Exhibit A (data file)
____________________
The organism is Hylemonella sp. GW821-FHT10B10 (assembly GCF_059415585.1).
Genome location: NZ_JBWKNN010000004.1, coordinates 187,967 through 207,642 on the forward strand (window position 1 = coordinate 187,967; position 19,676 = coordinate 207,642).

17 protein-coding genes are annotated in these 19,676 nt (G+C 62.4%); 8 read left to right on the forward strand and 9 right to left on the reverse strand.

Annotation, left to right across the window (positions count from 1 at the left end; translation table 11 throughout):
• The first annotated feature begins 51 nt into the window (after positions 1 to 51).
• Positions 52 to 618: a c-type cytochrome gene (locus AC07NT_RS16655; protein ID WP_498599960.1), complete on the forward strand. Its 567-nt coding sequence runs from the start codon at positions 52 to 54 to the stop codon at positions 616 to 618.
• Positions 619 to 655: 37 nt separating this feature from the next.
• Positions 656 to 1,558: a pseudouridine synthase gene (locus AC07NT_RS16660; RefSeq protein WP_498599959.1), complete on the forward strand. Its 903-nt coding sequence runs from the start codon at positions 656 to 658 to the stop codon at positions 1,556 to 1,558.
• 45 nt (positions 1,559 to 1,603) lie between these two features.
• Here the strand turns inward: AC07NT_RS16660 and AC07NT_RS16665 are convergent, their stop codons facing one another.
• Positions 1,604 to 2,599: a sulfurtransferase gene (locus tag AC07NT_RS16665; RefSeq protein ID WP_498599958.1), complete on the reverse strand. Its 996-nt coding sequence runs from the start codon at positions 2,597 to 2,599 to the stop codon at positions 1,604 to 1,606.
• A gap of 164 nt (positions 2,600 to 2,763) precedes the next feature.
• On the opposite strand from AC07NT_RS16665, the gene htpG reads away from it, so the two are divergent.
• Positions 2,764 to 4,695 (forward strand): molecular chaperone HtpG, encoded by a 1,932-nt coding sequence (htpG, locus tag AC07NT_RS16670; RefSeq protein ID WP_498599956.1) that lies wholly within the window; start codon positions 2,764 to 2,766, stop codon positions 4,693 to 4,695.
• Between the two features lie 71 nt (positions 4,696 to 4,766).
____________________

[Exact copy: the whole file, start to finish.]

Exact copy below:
The organism is Hylemonella sp. GW821-FHT10B10 (assembly GCF_059415585.1).
Genome location: NZ_JBWKNN010000004.1, coordinates 187,967 through 207,642 on the forward strand (window position 1 = coordinate 187,967; position 19,676 = coordinate 207,642).

17 protein-coding genes are annotated in these 19,676 nt (G+C 62.4%); 8 read left to right on the forward strand and 9 right to left on the reverse strand.

Annotation, left to right across the window (positions count from 1 at the left end; translation table 11 throughout):
• The first annotated feature begins 51 nt into the window (after positions 1 to 51).
• Positions 52 to 618: a c-type cytochrome gene (locus AC07NT_RS16655; protein ID WP_498599960.1), complete on the forward strand. Its 567-nt coding sequence runs from the start codon at positions 52 to 54 to the stop codon at positions 616 to 618.
• Positions 619 to 655: 37 nt separating this feature from the next.
• Positions 656 to 1,558: a pseudouridine synthase gene (locus AC07NT_RS16660; RefSeq protein WP_498599959.1), complete on the forward strand. Its 903-nt coding sequence runs from the start codon at positions 656 to 658 to the stop codon at positions 1,556 to 1,558.
• 45 nt (positions 1,559 to 1,603) lie between these two features.
• Here the strand turns inward: AC07NT_RS16660 and AC07NT_RS16665 are convergent, their stop codons facing one another.
• Positions 1,604 to 2,599: a sulfurtransferase gene (locus tag AC07NT_RS16665; RefSeq protein ID WP_498599958.1), complete on the reverse strand. Its 996-nt coding sequence runs from the start codon at positions 2,597 to 2,599 to the stop codon at positions 1,604 to 1,606.
• A gap of 164 nt (positions 2,600 to 2,763) precedes the next feature.
• On the opposite strand from AC07NT_RS16665, the gene htpG reads away from it, so the two are divergent.
• Positions 2,764 to 4,695 (forward strand): molecular chaperone HtpG, encoded by a 1,932-nt coding sequence (htpG, locus tag AC07NT_RS16670; RefSeq protein ID WP_498599956.1) that lies wholly within the window; start codon positions 2,764 to 2,766, stop codon positions 4,693 to 4,695.
• Between the two features lie 71 nt (positions 4,696 to 4,766).